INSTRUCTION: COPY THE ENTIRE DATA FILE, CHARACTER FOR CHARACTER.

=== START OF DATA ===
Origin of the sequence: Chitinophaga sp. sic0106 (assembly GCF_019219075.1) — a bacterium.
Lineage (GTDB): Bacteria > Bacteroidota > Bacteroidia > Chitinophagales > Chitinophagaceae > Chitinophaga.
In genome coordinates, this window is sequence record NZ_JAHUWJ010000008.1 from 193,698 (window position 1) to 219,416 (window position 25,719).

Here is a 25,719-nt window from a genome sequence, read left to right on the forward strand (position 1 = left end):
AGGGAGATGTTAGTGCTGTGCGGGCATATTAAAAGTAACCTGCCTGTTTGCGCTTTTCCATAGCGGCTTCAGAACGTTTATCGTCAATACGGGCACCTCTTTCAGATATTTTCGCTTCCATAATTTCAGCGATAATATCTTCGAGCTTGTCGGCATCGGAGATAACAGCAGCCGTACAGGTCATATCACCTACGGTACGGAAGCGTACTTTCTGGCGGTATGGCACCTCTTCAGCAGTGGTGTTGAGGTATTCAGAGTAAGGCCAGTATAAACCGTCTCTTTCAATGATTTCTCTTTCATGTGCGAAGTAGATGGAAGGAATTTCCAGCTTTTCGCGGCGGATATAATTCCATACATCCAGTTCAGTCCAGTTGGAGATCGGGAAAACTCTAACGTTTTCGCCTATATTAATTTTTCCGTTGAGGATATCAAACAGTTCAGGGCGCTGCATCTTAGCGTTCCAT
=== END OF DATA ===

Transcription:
Origin of the sequence: Chitinophaga sp. sic0106 (assembly GCF_019219075.1) — a bacterium.
Lineage (GTDB): Bacteria > Bacteroidota > Bacteroidia > Chitinophagales > Chitinophagaceae > Chitinophaga.
In genome coordinates, this window is sequence record NZ_JAHUWJ010000008.1 from 193,698 (window position 1) to 219,416 (window position 25,719).

Here is a 25,719-nt window from a genome sequence, read left to right on the forward strand (position 1 = left end):
AGGGAGATGTTAGTGCTGTGCGGGCATATTAAAAGTAACCTGCCTGTTTGCGCTTTTCCATAGCGGCTTCAGAACGTTTATCGTCAATACGGGCACCTCTTTCAGATATTTTCGCTTCCATAATTTCAGCGATAATATCTTCGAGCTTGTCGGCATCGGAGATAACAGCAGCCGTACAGGTCATATCACCTACGGTACGGAAGCGTACTTTCTGGCGGTATGGCACCTCTTCAGCAGTGGTGTTGAGGTATTCAGAGTAAGGCCAGTATAAACCGTCTCTTTCAATGATTTCTCTTTCATGTGCGAAGTAGATGGAAGGAATTTCCAGCTTTTCGCGGCGGATATAATTCCATACATCCAGTTCAGTCCAGTTGGAGATCGGGAAAACTCTAACGTTTTCGCCTATATTAATTTTTCCGTTGAGGATATCAAACAGTTCAGGGCGCTGCATCTTAGCGTTCCAT